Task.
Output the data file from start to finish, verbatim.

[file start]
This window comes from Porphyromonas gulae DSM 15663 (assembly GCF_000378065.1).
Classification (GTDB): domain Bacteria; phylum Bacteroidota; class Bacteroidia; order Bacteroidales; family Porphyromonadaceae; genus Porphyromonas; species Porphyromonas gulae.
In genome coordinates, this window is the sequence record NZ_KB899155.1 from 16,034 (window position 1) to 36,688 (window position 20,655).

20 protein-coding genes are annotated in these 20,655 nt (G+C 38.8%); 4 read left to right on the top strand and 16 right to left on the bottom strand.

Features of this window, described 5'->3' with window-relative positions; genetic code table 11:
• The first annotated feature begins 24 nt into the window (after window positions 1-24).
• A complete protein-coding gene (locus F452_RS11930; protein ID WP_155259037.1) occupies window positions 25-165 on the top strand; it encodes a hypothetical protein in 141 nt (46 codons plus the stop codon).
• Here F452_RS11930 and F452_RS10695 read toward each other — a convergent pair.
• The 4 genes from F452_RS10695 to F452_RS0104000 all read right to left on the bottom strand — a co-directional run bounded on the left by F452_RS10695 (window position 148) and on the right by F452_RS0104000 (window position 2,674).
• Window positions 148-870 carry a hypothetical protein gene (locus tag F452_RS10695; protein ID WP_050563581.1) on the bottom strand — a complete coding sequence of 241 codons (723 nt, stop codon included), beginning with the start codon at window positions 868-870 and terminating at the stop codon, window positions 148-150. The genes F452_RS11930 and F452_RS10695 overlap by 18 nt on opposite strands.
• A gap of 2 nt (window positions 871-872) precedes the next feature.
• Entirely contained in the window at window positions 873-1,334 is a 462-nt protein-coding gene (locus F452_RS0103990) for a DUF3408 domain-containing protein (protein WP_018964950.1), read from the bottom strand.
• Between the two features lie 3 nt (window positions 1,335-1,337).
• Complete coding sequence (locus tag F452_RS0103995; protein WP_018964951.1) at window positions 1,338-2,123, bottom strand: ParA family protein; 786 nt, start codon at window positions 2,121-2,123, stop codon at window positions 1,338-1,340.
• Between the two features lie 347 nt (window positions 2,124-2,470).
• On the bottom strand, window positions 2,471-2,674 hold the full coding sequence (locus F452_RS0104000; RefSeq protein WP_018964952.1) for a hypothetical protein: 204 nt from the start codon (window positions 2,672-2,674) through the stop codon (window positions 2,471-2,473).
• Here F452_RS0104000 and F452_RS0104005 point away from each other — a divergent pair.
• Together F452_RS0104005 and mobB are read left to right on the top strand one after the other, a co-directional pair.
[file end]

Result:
This window comes from Porphyromonas gulae DSM 15663 (assembly GCF_000378065.1).
Classification (GTDB): domain Bacteria; phylum Bacteroidota; class Bacteroidia; order Bacteroidales; family Porphyromonadaceae; genus Porphyromonas; species Porphyromonas gulae.
In genome coordinates, this window is the sequence record NZ_KB899155.1 from 16,034 (window position 1) to 36,688 (window position 20,655).

20 protein-coding genes are annotated in these 20,655 nt (G+C 38.8%); 4 read left to right on the top strand and 16 right to left on the bottom strand.

Features of this window, described 5'->3' with window-relative positions; genetic code table 11:
• The first annotated feature begins 24 nt into the window (after window positions 1-24).
• A complete protein-coding gene (locus F452_RS11930; protein ID WP_155259037.1) occupies window positions 25-165 on the top strand; it encodes a hypothetical protein in 141 nt (46 codons plus the stop codon).
• Here F452_RS11930 and F452_RS10695 read toward each other — a convergent pair.
• The 4 genes from F452_RS10695 to F452_RS0104000 all read right to left on the bottom strand — a co-directional run bounded on the left by F452_RS10695 (window position 148) and on the right by F452_RS0104000 (window position 2,674).
• Window positions 148-870 carry a hypothetical protein gene (locus tag F452_RS10695; protein ID WP_050563581.1) on the bottom strand — a complete coding sequence of 241 codons (723 nt, stop codon included), beginning with the start codon at window positions 868-870 and terminating at the stop codon, window positions 148-150. The genes F452_RS11930 and F452_RS10695 overlap by 18 nt on opposite strands.
• A gap of 2 nt (window positions 871-872) precedes the next feature.
• Entirely contained in the window at window positions 873-1,334 is a 462-nt protein-coding gene (locus F452_RS0103990) for a DUF3408 domain-containing protein (protein WP_018964950.1), read from the bottom strand.
• Between the two features lie 3 nt (window positions 1,335-1,337).
• Complete coding sequence (locus tag F452_RS0103995; protein WP_018964951.1) at window positions 1,338-2,123, bottom strand: ParA family protein; 786 nt, start codon at window positions 2,121-2,123, stop codon at window positions 1,338-1,340.
• Between the two features lie 347 nt (window positions 2,124-2,470).
• On the bottom strand, window positions 2,471-2,674 hold the full coding sequence (locus F452_RS0104000; RefSeq protein WP_018964952.1) for a hypothetical protein: 204 nt from the start codon (window positions 2,672-2,674) through the stop codon (window positions 2,471-2,473).
• Here F452_RS0104000 and F452_RS0104005 point away from each other — a divergent pair.
• Together F452_RS0104005 and mobB are read left to right on the top strand one after the other, a co-directional pair.